More than 90% of non-profits10 that the Center for Effective Philanthropy surveyed in February 2021 said their organizations applied for a loan through the Payment Protection Program (PPP), and 99% of those who applied received funding.

What Does the Future Look Like for Non-Profits?

Today as mask mandates lessen, businesses continue to open, and individuals are more willing to travel, mission-based organizations must take stock of the changes that took place since the COVID crisis began and plan for the future. In doing so, non-profits should consider two main areas:

1. Mission Creep

As a result of the COVID-19 pandemic, some social services-focused non-profits have experienced mission creep—the expansion of a project or mission beyond its original scope or goal. Organizations that have had to pivot their services to deal with those impacted by COVID-19 now need to determine what their focus will be going forward.

There is a significant risk of the donor base becoming confused by a changed mission, so the organization must communicate any changes clearly and effectively.

2. Programming Competition for Arts-Related Non-Profits

As events are rescheduled and in-person programming returns, arts-related non-profits will likely experience competition as others attempt to get donors in the door.

Consumers will now have many choices for in-person entertainment events, so non-profits need to make certain they differentiate their offering. They must be able to combine their known, reliable entertainment with a new and interesting concept.

Mission-Based Organizations After COVID-19

Due to increased donations and federal aid, non-profits ended 2020 in better shape than initially forecasted. Throughout 2021, non-profits should focus on mind share, and ensure they have a similar focus and goal for both the consumers/donors and the organization. Consumers and donors have money to contribute now, but non-profits must act quickly and show them why their organization is important and needs their funding.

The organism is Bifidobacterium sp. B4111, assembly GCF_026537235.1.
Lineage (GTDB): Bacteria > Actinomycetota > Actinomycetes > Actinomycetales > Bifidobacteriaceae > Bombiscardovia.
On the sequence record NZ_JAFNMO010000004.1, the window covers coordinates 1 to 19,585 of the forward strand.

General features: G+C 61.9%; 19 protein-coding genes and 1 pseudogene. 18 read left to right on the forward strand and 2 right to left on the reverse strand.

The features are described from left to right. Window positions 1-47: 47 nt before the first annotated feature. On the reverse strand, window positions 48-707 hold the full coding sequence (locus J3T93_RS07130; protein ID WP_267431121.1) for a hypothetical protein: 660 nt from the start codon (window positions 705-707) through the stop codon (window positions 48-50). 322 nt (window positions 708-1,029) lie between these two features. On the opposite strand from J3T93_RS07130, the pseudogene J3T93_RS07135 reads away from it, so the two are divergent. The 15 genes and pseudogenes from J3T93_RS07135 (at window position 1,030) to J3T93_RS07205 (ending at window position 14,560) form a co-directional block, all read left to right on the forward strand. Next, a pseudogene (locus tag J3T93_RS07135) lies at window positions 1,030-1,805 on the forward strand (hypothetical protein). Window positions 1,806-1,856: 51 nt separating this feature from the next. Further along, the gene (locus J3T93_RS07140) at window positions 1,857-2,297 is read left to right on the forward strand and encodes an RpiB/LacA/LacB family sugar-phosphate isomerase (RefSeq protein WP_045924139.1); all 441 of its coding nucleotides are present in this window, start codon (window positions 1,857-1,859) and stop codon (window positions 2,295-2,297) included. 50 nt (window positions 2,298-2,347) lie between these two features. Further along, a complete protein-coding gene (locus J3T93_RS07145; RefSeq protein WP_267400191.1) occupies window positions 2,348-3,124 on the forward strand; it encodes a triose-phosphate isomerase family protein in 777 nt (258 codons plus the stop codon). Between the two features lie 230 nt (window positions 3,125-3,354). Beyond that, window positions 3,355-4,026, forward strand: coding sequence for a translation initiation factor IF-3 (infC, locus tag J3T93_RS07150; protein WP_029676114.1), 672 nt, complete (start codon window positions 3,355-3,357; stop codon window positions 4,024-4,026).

As the recovery from the COVID-19 pandemic continues in 2021, mission-based organizations should be aware of their vast challenges and utilize resources that can help them navigate setbacks, improve infrastructure, and mitigate budget issues. Phoenix Management is proud to provide the experience and insight mission-based organizations need in times of change and uncertainty. Contact us to learn more about how we can help your organization’s recovery process.

1 https://nlctb.org/news/survey-results-covid-19-impact-on-nonprofits/
2 https://institute.blackbaud.com/the-blackbaud-institute-index/
3 https://philanthropynewsdigest.org/news/nonprofits-seeing-less-long-term-covid-19-impact-on-fundraising
4 https://www.eaglehillconsulting.com/insights/2021-nonprofit-employee-change-management/
5 https://www.yelpeconomicaverage.com/business-closures-update-sep-2020.html
6 https://www.yelpeconomicaverage.com/covid-19-anniversary.html
7 https://philanthropynewsdigest.org/news/nonprofits-seeing-less-long-term-covid-19-impact-on-fundraising
8 https://www.valuepenguin.com/news/nonprofit-employees-report-budget-cuts
9 https://www.thenonprofittimes.com/hr/nonprofit-jobs-up-but-slowed/
10 https://cep.org/wp-content/uploads/2021/06/CEP_Persevering-through-Crisis_2021.pdf